Alutrade ‘invests £1.3m’ in health and safety after fatality

Aluminium recycling company Alutrade says it has invested between £1.2 and £1.3 million in improving health and safety at its site in the Midlands after the death of a worker in 2017.

Alutrade specialises in "all aspects" of aluminium extrusion recycling at its site in Oldbury (pictured)

Stuart Towns, 35, suffered serious head injuries after being struck from above while working at Alutrade’s site on Tat Bank Road, Oldbury, in July 2017 and died at the scene.

After admitting corporate manslaughter, Alutrade was fined more than £2 million at Wolverhampton Crown Court in March. Three members of senior management were also fined after pleading guilty to breaches of the Health and Safety at Work Act (see letsrecycle.com story).

Stuart Towns had been with the Alutrade for three months at the time of the tragedy (photo: West Midlands Police)

Andrew Powell, director at Alutrade, told letsrecycle.com that, following the accident, the company had installed signage across the site, two-metre fences around every piece of plant and zebra crossing-style walkways to segregate pedestrians and vehicles.

Alutrade recently spent “the best part of £80,000” on retarmacking, Mr Powell said, and “hundreds of thousands” on repairing concrete infrastructure.

Staff now regularly undertake refresher health and safety training because “they’ve also got their own responsibility towards that themselves”.

“Everything now is done with health and safety first and everything else second, profitability or whatever it might be,” Mr Powell said.

‘Key personnel’

Another key aspect of Alutrade’s plan to improve standards of health and safety was to bring in “key personnel”. Alongside a dedicated transport manager, Alutrade hired John Thompson as a dedicated health and safety manager shortly after the accident.

Previously, Mark Redfern, who is still with the company after being fined more than £15,000 for his part in the incident, was environment and health and safety manager.

“It was too much on for him,” Mr Powell said. “So, John has taken a dedicated health and safety role.”

ISO 45001

Among Mr Thompson’s priorities on taking the role was to achieve the British Standards Institution’s ISO 45001 standard, which specifies requirements for an occupational health and safety management system and requires auditing by an external body.

Under Mr Thompson’s guidance, Alutrade has painted zebra crossing-style walkways across its site to segregate pedestrians and vehicles

“As far as I was concerned, we wanted to be a leader within industry safety,” Mr Thompson said. “With the 45001, if you look at the scope of that standard, there’s a lot of emphasis on the drive from a senior management point of view. They’ve got an input.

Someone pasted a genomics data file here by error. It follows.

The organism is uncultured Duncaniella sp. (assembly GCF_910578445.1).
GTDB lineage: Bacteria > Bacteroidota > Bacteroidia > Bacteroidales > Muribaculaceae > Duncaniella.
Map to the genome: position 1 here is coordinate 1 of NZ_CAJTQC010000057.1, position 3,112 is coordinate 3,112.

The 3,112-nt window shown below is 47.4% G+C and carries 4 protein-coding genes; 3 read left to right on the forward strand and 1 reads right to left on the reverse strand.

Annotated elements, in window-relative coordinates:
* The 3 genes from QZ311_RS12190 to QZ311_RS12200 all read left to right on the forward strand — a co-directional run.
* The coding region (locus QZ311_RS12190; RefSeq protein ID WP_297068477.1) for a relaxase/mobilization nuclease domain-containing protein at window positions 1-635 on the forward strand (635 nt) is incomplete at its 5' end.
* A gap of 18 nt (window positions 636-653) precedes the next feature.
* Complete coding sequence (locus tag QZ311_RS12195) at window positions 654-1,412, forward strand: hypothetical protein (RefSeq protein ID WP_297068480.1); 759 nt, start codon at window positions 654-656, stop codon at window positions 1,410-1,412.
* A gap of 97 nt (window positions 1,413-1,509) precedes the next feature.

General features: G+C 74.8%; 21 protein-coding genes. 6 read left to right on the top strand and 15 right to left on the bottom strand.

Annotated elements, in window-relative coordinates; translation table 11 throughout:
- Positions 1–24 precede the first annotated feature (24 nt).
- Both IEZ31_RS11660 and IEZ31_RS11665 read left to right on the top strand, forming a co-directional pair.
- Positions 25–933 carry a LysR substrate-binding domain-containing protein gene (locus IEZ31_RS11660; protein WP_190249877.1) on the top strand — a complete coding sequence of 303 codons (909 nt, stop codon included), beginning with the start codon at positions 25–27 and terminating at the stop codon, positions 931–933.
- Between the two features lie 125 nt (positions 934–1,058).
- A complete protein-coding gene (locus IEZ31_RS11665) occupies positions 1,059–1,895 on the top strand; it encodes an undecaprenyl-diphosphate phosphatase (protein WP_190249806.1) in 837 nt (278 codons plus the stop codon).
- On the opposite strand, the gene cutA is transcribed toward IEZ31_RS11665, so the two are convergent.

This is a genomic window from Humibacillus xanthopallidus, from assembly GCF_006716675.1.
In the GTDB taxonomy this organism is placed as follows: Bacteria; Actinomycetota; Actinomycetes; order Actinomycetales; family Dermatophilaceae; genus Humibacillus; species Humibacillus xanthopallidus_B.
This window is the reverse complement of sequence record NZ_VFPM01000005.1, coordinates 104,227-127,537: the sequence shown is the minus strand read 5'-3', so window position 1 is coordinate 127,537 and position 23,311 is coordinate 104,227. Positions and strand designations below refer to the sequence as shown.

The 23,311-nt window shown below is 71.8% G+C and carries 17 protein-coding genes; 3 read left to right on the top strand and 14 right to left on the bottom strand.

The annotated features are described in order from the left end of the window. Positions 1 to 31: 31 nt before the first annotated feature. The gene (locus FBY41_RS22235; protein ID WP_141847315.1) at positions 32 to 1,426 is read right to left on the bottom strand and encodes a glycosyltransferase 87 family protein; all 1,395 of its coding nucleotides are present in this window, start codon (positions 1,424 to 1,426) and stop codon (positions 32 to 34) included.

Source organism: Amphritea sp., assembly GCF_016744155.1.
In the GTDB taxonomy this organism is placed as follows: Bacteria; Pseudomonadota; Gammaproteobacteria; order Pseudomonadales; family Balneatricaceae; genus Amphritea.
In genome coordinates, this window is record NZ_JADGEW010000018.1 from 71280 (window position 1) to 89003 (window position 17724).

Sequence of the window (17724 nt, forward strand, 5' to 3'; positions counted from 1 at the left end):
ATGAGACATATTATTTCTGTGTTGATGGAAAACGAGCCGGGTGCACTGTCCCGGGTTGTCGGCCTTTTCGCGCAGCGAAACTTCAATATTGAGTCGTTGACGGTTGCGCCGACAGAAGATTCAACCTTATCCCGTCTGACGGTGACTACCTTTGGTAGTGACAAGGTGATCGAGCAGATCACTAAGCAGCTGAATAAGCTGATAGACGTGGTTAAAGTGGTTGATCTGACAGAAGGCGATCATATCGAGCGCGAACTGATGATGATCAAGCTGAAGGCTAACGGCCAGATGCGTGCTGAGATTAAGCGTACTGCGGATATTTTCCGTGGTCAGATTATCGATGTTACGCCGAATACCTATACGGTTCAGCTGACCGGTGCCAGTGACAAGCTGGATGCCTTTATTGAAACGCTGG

“That helped the culture change because you’ve got the senior management involved. When you look at the transition to the 45001, we’ve seen the buy-in very quickly.

“Yes, you’ve got to be quite forceful at the very beginning. It’s not friendly, but you have to because you’re changing things completely.”

Mr Thompson says Alutrade allowed him to implement all the changes he believed were necessary. “Everything that I sat down and went through with the board of directors that I believed that we needed to do, we’ve done,” he said.

“Money wasn’t the issue. The key was to try and make sure that it was right and that our systems were in place.”

‘Biffa Line’

The Health and Safety Executive visited Alutrade in 2015 and issued the company with a contravention notice due to the absence of gates on the so-called ‘Biffa Line’, according to the Crown Prosecution Service (CPS).

Alutrade replaced its Biffa Line with a larger machine (pictured) in 2017, though it is now looking at further upgrades

By 2017, the newly installed gates were “damaged”, the CPS says, and did not prevent Mr Towns from climbing underneath the machinery.

The Biffa Line pre-sorted residual waste from Biffa – hence the name – and other clients such as AmeyCespa, to “take out the majority of the waste and leave can products, which we then put through our can shredding facility.”

In 2017, Alutrade was getting “tons and tons and tons” of material, Mr Powell says, and so decided to install a larger machine. “In 2017, we were in the process of final commissioning of that machine when the accident happened,” Mr Powell said.

Alutrade is looking to upgrade the line again. “We’ve got some trials next week with some new sorting technology which will reduce the size, reduce the number of conveyors, the number of moving parts,” Mr Powell said. “[Material] is literally put it in one end, it comes out the other end.”

Mr Powell said the new line would be “intrinsically” safer than the old Biffa Line “There’s less to go wrong on it,” he said. “There are fewer people working there. There are fewer moving parts to it.”

Aluminium

Established in 1987, Alutrade describes itself as “the largest and most established aluminium recycling company and extrusion specialist in the UK”.

On average, the company says, it recycles around 30,000 tonnes of metal every year, including 10,000 tonnes of cans, equating to approximately 670 million individual containers.

Alutrade claims it recycled a third of all the cans produced in the UK in 2010.

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